A $200 million high-yield bond offering led by a unit of Bankers Trust New York Corp. has attracted unusually strong interest from investors who normally favor better-grade debt.

The 10-year subordinated notes for Lear Corp. - a maker of car seats in Southfield, Mich. - were priced Tuesday at a slim 246 basis points above comparable Treasuries.

"A good chunk of the demand came from the higher-quality investors in the market," said Arthur H. Penn, a managing director and head of high- yield capital markets at BT Securities. "There's just not a lot to pick from, as high-grade investors continue to see historically low spreads."

While a more liquid market means more opportunities for sales, it also puts pressure on banks and other underwriters to focus on investors they might have overlooked.

Banks have been flocking into high-yield underwriting over the past few years as part of their drive to offer one-stop shopping to corporate clients. But investment banks are defending their turf.

"The high-yield area is one where investment banks are clearly beefing up," Mr. Penn said.

Standard & Poor's Ratings Group raised Lear's rating two notches, to BB-minus, from B, and Moody's Investor Services to B1, from B2, before the issue came to market.

Despite the upgrades, the offering faced an uncertain bond market. Last Friday, a trio of stronger-than-expected employment reports from the government sent bond yields soaring.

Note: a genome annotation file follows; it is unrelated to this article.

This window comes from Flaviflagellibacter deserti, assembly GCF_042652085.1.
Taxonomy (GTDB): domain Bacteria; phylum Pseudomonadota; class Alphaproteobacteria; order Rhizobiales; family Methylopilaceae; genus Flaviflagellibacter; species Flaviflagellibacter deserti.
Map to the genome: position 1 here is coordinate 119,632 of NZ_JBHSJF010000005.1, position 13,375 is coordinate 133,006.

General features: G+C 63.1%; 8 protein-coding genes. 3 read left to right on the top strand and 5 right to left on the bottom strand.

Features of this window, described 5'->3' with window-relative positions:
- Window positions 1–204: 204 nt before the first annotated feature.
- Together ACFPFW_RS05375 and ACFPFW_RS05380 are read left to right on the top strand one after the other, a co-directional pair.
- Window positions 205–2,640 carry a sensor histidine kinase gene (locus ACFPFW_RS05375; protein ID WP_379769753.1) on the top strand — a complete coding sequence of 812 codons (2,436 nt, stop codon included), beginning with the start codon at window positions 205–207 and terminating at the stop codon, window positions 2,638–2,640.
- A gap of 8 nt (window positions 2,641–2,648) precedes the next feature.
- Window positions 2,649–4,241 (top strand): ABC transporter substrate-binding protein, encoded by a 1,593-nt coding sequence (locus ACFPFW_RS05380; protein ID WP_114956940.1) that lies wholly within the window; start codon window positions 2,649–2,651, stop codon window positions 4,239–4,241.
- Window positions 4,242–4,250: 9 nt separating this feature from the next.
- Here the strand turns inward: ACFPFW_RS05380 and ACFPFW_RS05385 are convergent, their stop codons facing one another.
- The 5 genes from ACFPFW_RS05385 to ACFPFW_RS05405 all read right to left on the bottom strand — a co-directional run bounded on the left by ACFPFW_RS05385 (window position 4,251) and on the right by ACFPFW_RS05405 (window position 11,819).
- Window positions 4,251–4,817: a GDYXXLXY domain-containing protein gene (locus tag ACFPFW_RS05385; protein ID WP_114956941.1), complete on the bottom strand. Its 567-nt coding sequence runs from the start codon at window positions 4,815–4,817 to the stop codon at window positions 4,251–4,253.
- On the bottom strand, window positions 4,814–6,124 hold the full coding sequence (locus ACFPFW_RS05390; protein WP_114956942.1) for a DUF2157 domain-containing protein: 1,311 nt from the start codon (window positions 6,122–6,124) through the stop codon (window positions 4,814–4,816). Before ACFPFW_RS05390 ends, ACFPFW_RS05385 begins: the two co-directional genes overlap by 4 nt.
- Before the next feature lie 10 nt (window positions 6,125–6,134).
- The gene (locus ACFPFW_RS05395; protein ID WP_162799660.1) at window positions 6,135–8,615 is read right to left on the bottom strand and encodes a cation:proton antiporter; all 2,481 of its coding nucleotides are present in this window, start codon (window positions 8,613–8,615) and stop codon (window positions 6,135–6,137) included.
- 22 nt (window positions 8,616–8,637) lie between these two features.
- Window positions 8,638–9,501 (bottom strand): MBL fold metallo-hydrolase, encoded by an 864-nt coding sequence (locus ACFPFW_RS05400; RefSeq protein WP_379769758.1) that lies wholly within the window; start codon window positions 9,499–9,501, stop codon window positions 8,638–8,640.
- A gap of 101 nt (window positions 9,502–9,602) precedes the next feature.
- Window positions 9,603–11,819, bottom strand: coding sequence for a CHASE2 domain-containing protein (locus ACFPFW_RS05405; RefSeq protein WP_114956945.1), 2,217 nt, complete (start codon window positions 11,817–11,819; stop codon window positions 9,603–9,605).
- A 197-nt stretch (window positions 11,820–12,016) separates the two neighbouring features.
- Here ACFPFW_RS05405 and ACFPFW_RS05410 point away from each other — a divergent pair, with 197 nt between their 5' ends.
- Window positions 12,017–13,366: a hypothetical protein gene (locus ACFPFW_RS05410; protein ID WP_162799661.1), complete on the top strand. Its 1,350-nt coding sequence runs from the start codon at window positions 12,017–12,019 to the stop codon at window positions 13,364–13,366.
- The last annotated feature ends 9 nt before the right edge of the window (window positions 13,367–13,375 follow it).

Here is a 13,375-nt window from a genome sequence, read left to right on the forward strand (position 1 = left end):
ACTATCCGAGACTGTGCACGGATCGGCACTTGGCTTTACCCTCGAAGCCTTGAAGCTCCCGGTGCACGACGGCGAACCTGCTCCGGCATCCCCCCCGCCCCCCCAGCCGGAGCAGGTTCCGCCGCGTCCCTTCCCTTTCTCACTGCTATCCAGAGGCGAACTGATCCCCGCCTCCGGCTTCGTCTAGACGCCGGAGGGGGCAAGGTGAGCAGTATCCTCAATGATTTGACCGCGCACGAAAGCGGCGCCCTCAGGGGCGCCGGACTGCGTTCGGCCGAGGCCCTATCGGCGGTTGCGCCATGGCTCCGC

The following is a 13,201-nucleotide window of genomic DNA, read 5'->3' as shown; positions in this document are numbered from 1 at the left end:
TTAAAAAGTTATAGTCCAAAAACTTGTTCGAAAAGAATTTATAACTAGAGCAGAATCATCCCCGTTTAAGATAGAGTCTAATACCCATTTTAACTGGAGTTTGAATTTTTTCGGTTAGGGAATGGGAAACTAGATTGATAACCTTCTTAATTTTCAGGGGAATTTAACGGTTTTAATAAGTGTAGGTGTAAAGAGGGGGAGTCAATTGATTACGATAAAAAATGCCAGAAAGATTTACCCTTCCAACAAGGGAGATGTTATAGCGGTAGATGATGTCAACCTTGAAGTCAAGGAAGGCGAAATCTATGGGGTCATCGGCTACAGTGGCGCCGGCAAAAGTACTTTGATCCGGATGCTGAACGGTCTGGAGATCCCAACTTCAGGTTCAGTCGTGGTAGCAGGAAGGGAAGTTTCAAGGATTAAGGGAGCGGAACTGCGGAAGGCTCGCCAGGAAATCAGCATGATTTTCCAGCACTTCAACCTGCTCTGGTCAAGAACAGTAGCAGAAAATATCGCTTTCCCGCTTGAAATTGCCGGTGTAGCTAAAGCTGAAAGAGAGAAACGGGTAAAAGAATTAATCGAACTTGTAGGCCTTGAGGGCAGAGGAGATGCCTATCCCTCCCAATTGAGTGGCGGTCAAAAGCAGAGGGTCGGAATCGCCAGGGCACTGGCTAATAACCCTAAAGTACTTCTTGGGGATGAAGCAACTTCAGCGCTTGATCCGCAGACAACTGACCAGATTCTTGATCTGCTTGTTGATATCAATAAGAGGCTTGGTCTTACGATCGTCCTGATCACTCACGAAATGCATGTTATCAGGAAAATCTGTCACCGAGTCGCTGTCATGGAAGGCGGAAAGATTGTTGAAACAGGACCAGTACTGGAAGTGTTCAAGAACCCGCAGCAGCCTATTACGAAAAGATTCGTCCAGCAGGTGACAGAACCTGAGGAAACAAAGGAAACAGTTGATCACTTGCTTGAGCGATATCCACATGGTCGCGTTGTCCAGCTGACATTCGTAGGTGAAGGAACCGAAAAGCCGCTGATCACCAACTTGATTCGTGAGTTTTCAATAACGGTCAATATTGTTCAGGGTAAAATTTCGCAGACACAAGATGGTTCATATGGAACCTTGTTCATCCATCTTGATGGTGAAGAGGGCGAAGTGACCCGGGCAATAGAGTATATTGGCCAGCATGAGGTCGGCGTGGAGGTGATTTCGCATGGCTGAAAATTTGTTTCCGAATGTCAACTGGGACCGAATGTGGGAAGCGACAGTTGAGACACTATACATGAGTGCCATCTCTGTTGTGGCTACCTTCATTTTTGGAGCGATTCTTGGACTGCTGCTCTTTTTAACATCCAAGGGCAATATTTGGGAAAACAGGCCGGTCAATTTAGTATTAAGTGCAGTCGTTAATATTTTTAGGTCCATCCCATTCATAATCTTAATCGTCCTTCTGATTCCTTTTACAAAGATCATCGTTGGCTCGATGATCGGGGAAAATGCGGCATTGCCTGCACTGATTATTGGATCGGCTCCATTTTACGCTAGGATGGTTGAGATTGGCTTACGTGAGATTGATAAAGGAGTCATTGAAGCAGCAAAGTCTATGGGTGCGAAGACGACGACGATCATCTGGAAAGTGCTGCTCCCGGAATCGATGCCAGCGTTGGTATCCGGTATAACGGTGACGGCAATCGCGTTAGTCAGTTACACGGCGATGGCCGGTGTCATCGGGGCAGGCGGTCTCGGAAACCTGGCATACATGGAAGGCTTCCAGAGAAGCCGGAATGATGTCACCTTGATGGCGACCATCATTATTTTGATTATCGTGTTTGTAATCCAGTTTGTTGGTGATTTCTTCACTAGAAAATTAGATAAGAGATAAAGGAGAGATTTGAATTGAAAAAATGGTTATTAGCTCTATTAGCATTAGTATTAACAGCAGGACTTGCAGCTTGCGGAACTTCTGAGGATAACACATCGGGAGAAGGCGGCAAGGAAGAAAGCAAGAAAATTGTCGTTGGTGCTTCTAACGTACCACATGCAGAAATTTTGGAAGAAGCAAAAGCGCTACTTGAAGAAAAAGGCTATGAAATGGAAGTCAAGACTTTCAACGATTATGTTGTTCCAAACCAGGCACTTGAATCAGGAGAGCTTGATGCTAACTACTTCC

"We're satisfied with the execution because of the volatility in the market," said Donald Stebbins, a vice president and treasurer at Lear. "We knew it was a difficult market, given Friday's employment numbers and the stock and bond reaction to that."

Separately, CS First Boston continued to benefit from a full-service client relationships with Omaha-based Calenergy Co.

The bank played a host of roles in last year's acquisition of Magma Power Co.

The Zurich-based bank recently underwrote $135 million of senior secured investment grade bonds and joined with National Westminster Bank PLC in a $100 million, three-year revolving-credit facility.

Deregulation has positioned the energy industry for continued consolidation, which has provided banks with a host of financing opportunities.

"The revolver gives us the ability to take advantage of other opportunities as they surface, which includes acquisitions and enhancements to service," said Dale R. Schuster, a vice president at Calenergy.

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